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Data: NewsWhip; Table: Axios Visuals

The mainstream media turned away. But online, President Trump's charges about Hunter Biden were by far the dominant storyline about the final presidential debate, according to exclusive NewsWhip data provided to Axios.

  • Coverage of business dealings by Joe Biden's son — and pre-debate allegations by one of his former business associates, Tony Bobulinski — garnered more than twice as much online activity (likes, comments, shares) as the runner-up.
  • The second-place topic — also pushed by Republicans — was the former vice president's comments on oil and fracking.

Why it matters: The Hunter Biden story — one of Trump's final Hail Marys against Biden — is still blazing away in the conservative media ecosystem, even though it seems to have fizzled on a broader stage.

The backstory: Trump and his team had high hopes for an investigation by The Wall Street Journal, and Trump had mentioned publicly that it was coming. But when it posted just after the debate, the findings undercut the Republican case by saying available records showed no impropriety by Joe Biden.

  • Several Trump advisers told Axios they were angry about the outcome of The Journal's reporting.

The big picture: The debate was Trump's last big chance to convince a huge swath of voters to reconsider their choice ahead of Election Day.

After Hunter Biden, the second biggest online storyline out of the debate was also one being pushed by Republicans: Biden's comments about oil and fracking. (He's already doing damage control on the oil comment.)

In a major reversal from the first debate, the response to the moderator was overly positive.

  • Publications from the right and the left hailed Kristen Welker's performance after Chris Wallace was slammed following the first debate. All sides chastised him for letting things get off the rails and the right attacked him for alleged bias against Trump.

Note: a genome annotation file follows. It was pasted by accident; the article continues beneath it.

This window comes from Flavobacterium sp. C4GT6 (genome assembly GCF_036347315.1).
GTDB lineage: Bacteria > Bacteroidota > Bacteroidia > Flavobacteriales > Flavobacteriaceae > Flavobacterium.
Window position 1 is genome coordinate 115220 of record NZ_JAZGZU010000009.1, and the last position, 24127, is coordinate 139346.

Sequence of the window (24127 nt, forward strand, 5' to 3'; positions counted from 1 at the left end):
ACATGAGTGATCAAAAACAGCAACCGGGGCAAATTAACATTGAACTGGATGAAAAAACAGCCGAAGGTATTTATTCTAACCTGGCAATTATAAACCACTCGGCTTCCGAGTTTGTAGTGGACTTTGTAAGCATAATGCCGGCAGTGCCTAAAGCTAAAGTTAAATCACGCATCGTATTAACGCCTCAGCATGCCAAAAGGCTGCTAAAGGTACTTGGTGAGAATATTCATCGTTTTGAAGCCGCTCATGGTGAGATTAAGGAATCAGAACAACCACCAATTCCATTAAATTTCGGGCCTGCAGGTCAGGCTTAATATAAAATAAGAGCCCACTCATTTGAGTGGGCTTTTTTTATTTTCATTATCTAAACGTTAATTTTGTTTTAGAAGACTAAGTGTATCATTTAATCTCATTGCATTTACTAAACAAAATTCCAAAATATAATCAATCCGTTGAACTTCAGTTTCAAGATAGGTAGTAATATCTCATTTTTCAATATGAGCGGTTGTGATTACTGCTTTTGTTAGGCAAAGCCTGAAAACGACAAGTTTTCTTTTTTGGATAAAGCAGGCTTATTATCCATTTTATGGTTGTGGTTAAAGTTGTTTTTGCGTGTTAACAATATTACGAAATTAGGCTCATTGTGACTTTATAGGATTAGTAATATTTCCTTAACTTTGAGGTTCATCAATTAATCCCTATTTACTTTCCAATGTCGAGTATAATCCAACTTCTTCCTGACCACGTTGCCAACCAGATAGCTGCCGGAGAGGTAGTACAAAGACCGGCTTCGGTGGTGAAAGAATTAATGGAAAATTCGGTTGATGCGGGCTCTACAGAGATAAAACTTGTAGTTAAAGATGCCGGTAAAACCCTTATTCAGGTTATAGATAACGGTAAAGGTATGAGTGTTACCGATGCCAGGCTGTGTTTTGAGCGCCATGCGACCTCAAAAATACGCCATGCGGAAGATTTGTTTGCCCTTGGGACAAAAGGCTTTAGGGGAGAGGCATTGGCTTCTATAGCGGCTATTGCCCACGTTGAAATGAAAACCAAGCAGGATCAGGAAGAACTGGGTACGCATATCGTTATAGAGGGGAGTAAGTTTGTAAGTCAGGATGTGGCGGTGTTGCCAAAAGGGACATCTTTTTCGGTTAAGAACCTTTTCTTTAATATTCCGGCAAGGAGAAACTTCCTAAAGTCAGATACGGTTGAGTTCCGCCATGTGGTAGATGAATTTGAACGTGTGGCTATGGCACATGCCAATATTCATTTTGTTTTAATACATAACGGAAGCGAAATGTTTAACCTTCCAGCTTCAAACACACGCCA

By the numbers: Overall engagement on social media (likes, comments, shares) was considerably lower than for the first debate, according to the data from NewsWhip.

  • By the morning after this week's debate, the top 100 stories generated 2.77m interactions (likes, comments, shares) — 59% lower than for September's debate.

Our 2020 attention tracker is based on data from NewsWhip exclusively provided to Axios as part of a project that will regularly update throughout the 2020 campaign.

See all past editions of the tracker here.

Data: Newswhip; Graphic: Axios Visuals — Note: Hover over the graphic on desktop to see weekly articles and interactions for candidates and issues.

Go deeper

Jan 26, 2021 - Politics & Policy

Biden on Trump's impeachment trial: "I think it has to happen"

President Biden told CNN Monday that he believes the impeachment trial of former President Trump "has to happen," but he does not think 17 Republicans will join Democrats to vote to convict.

Why it matters: Biden's comments are most concrete he has made about his views on Trump's second impeachment.

59 mins ago - Health

U.S. ahead of pace on vaccines

A health care worker administers a dose of the Moderna vaccine in Ruleville, Mississippi. Photo: Rory Doyle/Bloomberg via Getty Images

The U.S. is now vaccinating an average of 2 million people a day, up from 1.3 million in early February.

Why it matters: That puts us on track to hit President Biden's goal of 100 million doses a month ahead of schedule.

Updated 3 hours ago - Politics & Policy

Harris breaks tie as Senate proceeds with lengthy debate on COVID relief bill

Photo: Oliver Contreras/Bloomberg via Getty Images

The Senate on Thursday voted 51-50 — with Vice President Kamala Harris breaking the tie — to proceed to debate on President Biden's $1.9 trillion coronavirus rescue package, likely setting up a final vote this weekend.

The state of play: Sen. Ron Johnson (R-Wis.) is forcing the Senate clerk to read the entire 628-page bill on the floor, a procedural move that will likely add 10 hours to the 20 hours already allotted for debate.

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